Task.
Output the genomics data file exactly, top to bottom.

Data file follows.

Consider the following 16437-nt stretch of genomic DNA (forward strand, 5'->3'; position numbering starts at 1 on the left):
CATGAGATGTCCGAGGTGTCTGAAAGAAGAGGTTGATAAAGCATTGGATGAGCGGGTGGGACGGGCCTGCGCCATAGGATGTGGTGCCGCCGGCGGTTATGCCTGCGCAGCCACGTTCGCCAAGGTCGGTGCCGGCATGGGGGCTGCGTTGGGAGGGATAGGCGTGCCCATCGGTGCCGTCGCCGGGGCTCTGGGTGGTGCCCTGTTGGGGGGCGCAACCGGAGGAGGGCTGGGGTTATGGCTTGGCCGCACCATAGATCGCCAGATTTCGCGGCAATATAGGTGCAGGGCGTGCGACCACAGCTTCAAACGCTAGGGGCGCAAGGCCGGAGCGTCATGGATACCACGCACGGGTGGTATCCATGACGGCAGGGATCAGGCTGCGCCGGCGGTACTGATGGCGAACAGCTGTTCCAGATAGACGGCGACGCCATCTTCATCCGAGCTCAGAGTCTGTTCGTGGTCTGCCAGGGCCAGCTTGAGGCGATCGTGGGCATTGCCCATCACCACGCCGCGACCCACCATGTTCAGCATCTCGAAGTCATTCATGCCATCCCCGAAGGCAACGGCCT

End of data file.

Consider the following 16437-nt stretch of genomic DNA (forward strand, 5'->3'; position numbering starts at 1 on the left):
CATGAGATGTCCGAGGTGTCTGAAAGAAGAGGTTGATAAAGCATTGGATGAGCGGGTGGGACGGGCCTGCGCCATAGGATGTGGTGCCGCCGGCGGTTATGCCTGCGCAGCCACGTTCGCCAAGGTCGGTGCCGGCATGGGGGCTGCGTTGGGAGGGATAGGCGTGCCCATCGGTGCCGTCGCCGGGGCTCTGGGTGGTGCCCTGTTGGGGGGCGCAACCGGAGGAGGGCTGGGGTTATGGCTTGGCCGCACCATAGATCGCCAGATTTCGCGGCAATATAGGTGCAGGGCGTGCGACCACAGCTTCAAACGCTAGGGGCGCAAGGCCGGAGCGTCATGGATACCACGCACGGGTGGTATCCATGACGGCAGGGATCAGGCTGCGCCGGCGGTACTGATGGCGAACAGCTGTTCCAGATAGACGGCGACGCCATCTTCATCCGAGCTCAGAGTCTGTTCGTGGTCTGCCAGGGCCAGCTTGAGGCGATCGTGGGCATTGCCCATCACCACGCCGCGACCCACCATGTTCAGCATCTCGAAGTCATTCATGCCATCCCCGAAGGCAACGGCCT